Philosophical Studies

, Volume 176, Issue 8, pp 2029–2042 | Cite as

Prioritizing Platonism

  • Kelly TrogdonEmail author
  • Sam Cowling


Some see concrete foundationalism as providing the central task for sparse ontology, that of identifying which concreta ground other concreta but aren’t themselves grounded by concreta. There is, however, potentially much more to sparse ontology. The thesis of abstract foundationalism, if true, provides an additional task: identifying which abstracta ground other abstracta but aren’t themselves grounded by abstracta. We focus on two abstract foundationalist theses—abstract atomism and abstract monism—that correspond to the concrete foundationalist theses of priority atomism and priority monism. We show that a consequence of an attractive package of views is that abstract reality has a particular mereological structure, one capable of underwriting both theses. We argue that, of abstract foundationalist theses formulated in mereological terms, abstract atomism is the most plausible.


Monism Atomism Abstract entities Grounding Composition Foundationalism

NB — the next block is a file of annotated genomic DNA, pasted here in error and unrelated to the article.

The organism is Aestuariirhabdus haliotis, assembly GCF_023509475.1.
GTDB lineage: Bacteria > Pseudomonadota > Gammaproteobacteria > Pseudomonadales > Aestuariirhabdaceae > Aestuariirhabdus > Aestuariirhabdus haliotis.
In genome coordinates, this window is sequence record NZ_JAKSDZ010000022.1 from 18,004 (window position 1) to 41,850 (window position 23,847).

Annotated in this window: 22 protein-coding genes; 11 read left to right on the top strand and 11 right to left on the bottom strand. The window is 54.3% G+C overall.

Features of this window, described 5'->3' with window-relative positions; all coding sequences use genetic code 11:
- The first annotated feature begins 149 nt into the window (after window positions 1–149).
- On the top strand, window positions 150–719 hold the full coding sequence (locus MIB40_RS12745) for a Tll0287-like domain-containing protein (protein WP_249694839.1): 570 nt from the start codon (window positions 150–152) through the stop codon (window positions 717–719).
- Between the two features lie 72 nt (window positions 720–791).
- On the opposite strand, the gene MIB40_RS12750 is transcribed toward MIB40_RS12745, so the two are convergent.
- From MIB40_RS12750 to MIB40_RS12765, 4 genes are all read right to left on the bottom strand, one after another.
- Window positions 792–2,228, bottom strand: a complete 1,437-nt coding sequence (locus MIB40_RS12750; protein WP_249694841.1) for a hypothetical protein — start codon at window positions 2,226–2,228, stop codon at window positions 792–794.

We presented versions of this paper at conferences at the Jean Nicod Institute (May 2016) and Rutgers University (November, 2016)—thanks to our audience members for helpful feedback. And we wish to thank in particular Mark Balaguer, Ricki Bliss, Einar Bohn, Ben Caplan, Michael Della Rocca, Louis deRosset, Dan Giberman, Jonathan Schaffer, Ted Sider, Gideon Rosen, and anonymous referees for their help.


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© Springer Science+Business Media B.V., part of Springer Nature 2018

Authors and Affiliations

  1. 1.Virginia TechBlacksburgUSA
  2. 2.DenisonGranvilleUSA

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